Monday, 23 March 2015

The new kid on the CBe website

A first for CBe: another publisher’s book up on the website – Suite for Barbara Loden by Nathalie Léger, the first book from a new press, Les Fugitives: see here.


What gets published in the UK and what doesn’t is a mystery. Among my reading & re-reading over the last month: Baudelaire’s Intimate Journals, trans. Christopher Isherwood, and Palm-of-the-Hand Stories by Yasumari Kawabata, both from the 1980s/90s Picador Classics: why are these books no longer in print? Two memoir books by Grégoire Bouillier, available in translation in the US but not the UK. A novella by Ann Beattie, who has been publishing since the 70s, and I can’t see a single book from a UK publisher. Books in translation are currently more widely noticed and read than they have been for decades – thanks to, among others, Peirene Press, And Other Stories, Pushkin Press, and Christopher Maclehose – but even among English-language writers there’s a huge array that don’t get through to the UK except by way of NYRB or Dalkey Archive: Renata Adler, Alfred Hayes, Dorothy Baker, W. M. Spackman ...

The decisions of the big publishers about what to publish may increasingly be determined by statistics. According to a piece in the current issue of The Author on the gathering of data (Amazon, for example, can tell ‘if you finish a book or not, and how long it took’ – though this presumably applies only to ebook sales), there are companies who collect ‘reading data’, and ‘they are then using it to shape publishers’ publishing, sales and marketing efforts’.

Or, at the bottom end of the scale, you can simply read a book and like it so much that you want to do something about this, to celebrate it. So you find a way to publish it. It’s how CBe started, and also Les Fugitives. (Neither of us set out to be a ‘publisher’. For seven years I’ve bought ISBNs in the minimum batch number, because I’ve never seriously planned to do more.) There’s an affinity here. CBe is proud to have the book on the website.

Monday, 16 March 2015

Agony aunts & uncles: the lit advice column

Some first-world writerly problems (each of which is true, in the sense that they are actual questions that I’ve been asked):

‘I’ve sent work to a publisher/agent I like – how long should I wait before either contacting them again or giving up on them? (Six months? A year? Longer?)’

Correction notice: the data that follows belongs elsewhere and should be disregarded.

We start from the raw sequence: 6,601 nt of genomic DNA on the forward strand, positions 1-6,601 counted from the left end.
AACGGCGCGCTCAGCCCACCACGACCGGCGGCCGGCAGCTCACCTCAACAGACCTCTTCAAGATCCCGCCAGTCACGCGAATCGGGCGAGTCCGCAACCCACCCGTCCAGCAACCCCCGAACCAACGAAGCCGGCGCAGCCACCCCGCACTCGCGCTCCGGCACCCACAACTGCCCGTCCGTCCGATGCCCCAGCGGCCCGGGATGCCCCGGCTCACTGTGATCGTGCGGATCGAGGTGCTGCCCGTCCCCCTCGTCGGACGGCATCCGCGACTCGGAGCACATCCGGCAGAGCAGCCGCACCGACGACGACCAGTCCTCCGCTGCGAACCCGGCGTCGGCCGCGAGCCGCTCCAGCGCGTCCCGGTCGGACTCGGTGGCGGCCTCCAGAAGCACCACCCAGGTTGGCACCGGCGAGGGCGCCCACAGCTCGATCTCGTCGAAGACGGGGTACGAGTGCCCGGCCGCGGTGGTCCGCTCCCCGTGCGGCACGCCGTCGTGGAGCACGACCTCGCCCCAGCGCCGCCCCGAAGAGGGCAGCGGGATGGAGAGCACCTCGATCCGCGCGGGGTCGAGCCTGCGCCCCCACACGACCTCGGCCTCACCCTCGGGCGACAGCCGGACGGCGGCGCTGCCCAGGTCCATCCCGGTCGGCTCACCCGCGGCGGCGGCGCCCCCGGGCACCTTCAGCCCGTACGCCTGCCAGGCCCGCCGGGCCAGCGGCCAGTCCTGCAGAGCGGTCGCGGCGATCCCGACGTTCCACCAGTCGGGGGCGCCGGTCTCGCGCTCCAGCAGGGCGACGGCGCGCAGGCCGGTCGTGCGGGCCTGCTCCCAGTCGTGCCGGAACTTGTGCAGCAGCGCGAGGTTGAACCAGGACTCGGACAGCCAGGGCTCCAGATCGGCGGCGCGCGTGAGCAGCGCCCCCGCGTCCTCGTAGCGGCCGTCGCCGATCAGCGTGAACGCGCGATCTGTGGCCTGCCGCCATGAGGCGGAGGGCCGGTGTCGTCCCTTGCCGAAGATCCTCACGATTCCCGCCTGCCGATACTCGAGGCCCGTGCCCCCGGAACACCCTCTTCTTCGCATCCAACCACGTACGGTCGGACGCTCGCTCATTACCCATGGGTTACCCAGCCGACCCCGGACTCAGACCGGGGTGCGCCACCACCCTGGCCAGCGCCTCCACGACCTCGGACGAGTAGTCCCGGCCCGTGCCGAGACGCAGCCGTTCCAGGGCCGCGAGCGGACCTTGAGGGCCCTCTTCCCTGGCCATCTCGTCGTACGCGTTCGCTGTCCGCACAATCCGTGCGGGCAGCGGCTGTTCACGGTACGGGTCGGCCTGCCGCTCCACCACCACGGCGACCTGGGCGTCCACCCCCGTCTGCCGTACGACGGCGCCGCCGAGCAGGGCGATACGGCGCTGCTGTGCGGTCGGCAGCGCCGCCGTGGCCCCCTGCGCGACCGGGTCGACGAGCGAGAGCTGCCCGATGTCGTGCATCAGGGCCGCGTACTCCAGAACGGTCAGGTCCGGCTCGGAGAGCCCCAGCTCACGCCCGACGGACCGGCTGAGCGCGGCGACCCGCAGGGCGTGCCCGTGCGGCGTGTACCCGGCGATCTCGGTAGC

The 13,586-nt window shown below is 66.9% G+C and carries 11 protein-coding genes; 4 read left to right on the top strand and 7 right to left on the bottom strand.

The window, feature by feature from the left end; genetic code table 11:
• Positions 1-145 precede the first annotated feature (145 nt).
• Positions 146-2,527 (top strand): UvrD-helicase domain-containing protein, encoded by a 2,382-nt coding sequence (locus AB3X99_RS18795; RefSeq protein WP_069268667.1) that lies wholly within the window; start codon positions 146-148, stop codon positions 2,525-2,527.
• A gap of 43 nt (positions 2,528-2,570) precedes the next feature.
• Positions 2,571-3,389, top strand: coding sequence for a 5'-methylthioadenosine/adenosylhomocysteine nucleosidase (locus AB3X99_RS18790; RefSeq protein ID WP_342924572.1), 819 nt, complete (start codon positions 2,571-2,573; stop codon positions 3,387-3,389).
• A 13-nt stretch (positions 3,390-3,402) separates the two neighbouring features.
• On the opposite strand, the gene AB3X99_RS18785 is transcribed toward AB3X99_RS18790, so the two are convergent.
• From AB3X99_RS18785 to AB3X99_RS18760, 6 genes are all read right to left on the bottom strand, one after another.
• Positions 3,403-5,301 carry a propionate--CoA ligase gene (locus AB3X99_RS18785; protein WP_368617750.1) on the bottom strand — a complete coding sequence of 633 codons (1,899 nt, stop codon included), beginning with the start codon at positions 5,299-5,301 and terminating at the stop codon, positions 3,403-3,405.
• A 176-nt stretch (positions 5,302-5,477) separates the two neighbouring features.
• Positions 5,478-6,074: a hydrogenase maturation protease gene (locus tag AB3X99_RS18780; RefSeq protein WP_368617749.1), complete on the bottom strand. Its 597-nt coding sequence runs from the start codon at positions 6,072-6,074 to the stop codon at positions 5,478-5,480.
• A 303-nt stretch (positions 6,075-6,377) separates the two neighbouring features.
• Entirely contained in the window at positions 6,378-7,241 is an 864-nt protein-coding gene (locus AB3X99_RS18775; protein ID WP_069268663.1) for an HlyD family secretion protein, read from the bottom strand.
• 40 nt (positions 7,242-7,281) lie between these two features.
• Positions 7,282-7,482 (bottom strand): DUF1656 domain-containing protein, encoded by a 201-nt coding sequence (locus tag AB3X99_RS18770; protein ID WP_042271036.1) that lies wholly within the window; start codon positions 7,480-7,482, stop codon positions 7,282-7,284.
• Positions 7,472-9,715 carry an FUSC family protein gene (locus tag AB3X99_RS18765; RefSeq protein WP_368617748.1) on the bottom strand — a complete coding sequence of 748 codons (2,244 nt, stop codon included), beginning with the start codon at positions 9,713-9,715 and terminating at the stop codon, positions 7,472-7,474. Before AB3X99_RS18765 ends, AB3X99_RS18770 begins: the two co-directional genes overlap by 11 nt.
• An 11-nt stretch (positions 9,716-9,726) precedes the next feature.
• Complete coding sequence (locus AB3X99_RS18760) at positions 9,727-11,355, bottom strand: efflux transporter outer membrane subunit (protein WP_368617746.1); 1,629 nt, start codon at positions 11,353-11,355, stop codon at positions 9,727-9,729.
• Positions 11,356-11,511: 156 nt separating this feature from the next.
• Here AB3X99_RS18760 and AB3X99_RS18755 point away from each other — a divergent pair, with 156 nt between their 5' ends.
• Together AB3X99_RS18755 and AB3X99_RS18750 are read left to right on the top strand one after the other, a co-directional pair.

‘I’ve got an agent who is asking for changes, and if it gets as far as an editor, which of course is what I’m aiming for, then they’re likely to ask for changes too, maybe even back to what I’ve changed it from, so how do I negotiate this?’
‘I have a publisher but it really didn’t work out on the last book and I’d like to test the market but I don’t want to totally piss off my present publisher …’
‘I’ve now got enough rejection slips to decorate the spare bedroom – is there a special glue for this, or is ordinary wallpaper glue OK?’
‘A book I published a decade ago is now available as an ebook – but the publisher didn’t tell me he was doing this, nor has he offered any money …’
‘My publisher has broken the terms of the contract we both signed: they’ve postponed publication beyond the agreed time limit/ sold off stock to remainder shops without offering them to me first – what can I do?’
‘I really hate the cover they’ve given my book. I know the contract says that they have the final say-so, but it’s my book, and they’ve trusted me enough to take it on and I’ve been in this business for decades and every decision by a marketing dept has flopped …’
‘Does a pink cover mean gay? No problem with that. I’m not gay, as it happens. But I don’t want to be type-cast.’
‘When I go to the publisher’s summer party, should I or shouldn’t I get drunk? What are the pros and cons?’
'Some work I published a while back is now being put on the web, on people's blogs - is this wrong and should I be doing something about it (what?), or is this how the world now runs?'
‘I’ve been invited to read at a lit festival 200 miles way, and for me this is a big thing but they’re not offering even travel expenses. Yes or no?’
‘I’m mid-list, and have made a living out of my books, but now they are ejecting me. The reputable smaller publishers wouldn’t be interested: they want young, they want work that “challenges” (ha-ha). Should I self-publish? Isn’t this a form of defeatism?’

I don’t know. I don’t know enough to know, I don’t even know what ‘enough’ might mean. So I’m thinking about a forum where these questions might be answered by a panel of so-called experts, who may well contradict one another but at least it’s a place to discuss. Say, a legal/copyright person; an agent; a mainstream editor and and a small-press editor. An agony-aunt/uncle column. Along the lines of, for example, the sex advice column in the Metro, one of whose experts is James McConnachie, on the basis presumably of his having written The Rough Guide to Sex but he is also the editor of The Author, the journal of the Society of Authors and he knows the business and I think he'd be good on this too. And many of the questions are transferable.